“Application isolation provides the last line of defense in the new security stack and is the only way to tame the spiraling labor costs that result from detection-based solutions,” says Gregory Webb, CEO at Bromium. “Application isolation allows malware to fully execute, because the application is hardware isolated, so the threat has nowhere to go and nothing to steal. This eliminates reimaging and rebuilds, as machines do not get owned. It also significantly reduces false positives, as SOC teams are only alerted to real threats. Emergency patching is not needed, as the applications are already protected in an isolated container. Triage time is drastically reduced because SOC teams can analyze the full kill chain.”
All of this is perfectly valid -- except for the $16 million annual detect-to-protect triaging claim. SecurityWeek has invited Bromium to comment on our concerns, and will update this article with any response.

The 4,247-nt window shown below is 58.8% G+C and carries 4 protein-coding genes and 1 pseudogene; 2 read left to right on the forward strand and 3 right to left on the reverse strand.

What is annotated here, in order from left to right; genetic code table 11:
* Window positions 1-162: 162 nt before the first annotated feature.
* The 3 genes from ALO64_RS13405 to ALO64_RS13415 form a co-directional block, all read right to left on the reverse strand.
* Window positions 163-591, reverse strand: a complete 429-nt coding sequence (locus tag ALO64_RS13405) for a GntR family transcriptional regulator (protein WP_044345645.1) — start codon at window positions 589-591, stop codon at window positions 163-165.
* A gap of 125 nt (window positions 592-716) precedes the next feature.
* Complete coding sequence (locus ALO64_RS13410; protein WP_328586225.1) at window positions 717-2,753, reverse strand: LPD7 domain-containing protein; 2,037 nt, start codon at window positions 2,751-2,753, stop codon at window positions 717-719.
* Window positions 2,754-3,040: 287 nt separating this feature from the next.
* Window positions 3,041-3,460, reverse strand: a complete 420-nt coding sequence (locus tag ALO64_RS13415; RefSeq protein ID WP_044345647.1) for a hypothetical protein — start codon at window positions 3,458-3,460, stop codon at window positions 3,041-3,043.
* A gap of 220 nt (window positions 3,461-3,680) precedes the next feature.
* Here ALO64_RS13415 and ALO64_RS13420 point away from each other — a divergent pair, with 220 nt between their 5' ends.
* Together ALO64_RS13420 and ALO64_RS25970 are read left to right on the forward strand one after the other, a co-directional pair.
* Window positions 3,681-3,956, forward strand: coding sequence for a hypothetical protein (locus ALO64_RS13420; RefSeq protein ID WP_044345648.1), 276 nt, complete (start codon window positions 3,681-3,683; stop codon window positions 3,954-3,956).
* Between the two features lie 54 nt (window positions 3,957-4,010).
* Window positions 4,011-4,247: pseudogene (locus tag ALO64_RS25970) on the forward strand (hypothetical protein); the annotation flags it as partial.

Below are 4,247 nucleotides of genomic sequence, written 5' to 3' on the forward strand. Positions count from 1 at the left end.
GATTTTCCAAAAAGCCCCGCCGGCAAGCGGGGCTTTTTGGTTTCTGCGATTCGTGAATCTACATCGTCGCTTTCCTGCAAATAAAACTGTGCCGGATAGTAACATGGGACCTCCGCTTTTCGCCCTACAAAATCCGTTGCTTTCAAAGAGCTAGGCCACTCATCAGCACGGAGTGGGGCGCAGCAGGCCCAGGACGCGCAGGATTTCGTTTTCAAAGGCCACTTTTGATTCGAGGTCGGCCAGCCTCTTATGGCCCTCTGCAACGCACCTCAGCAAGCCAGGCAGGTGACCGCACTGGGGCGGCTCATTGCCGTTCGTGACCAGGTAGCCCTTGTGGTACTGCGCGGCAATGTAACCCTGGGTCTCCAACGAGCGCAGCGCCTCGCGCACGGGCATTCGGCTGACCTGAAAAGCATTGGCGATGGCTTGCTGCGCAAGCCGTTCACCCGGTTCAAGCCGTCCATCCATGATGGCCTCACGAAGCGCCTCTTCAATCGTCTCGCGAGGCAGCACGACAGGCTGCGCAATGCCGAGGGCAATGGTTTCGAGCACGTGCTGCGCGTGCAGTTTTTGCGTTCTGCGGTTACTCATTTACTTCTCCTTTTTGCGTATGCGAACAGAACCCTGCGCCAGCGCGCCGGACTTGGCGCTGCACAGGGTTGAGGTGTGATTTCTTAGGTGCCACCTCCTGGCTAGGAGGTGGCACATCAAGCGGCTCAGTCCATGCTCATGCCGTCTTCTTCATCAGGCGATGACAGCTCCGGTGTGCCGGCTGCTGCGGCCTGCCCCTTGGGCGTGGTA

Capable Luminosity RAT Apparently Killed in 2017
7.2.2018 securityweek Virus
The prevalence of the Luminosity remote access Trojan (RAT) is fading away after the malware was supposedly killed half a year ago, Palo Alto Networks says.
First seen in April 2015, Luminosity, also known as LuminosityLink, has seen broad use among cybercriminals, mainly due to its low price and long list of capabilities. Last year, Nigerian hackers used the RAT in attacks aimed at industrial firms.
Luminosity’s author might have claimed that the RAT was a legitimate tool, but its features told a different story: surveillance (remote desktop, webcam, and microphone), smart keylogger (record keystrokes, target specific programs, keylogger viewer), crypto-currency miner, distributed denial of service (DDoS) module.
Earlier this week, Europol’s European Cybercrime Centre (EC3) and the UK’s National Crime Agency (NCA) announced a law enforcement operation targeting sellers and users of the Luminosity Trojan, but Palo Alto says the threat appears to have died about half a year ago, long before this announcement.
The luminosity[.]link and luminosityvpn[.]com, domains associated with the malware, have been taken down as well. In fact, the sales of the RAT through luminosity[.]link ceased in July 2017, and customers started complaining about their licenses no longer working.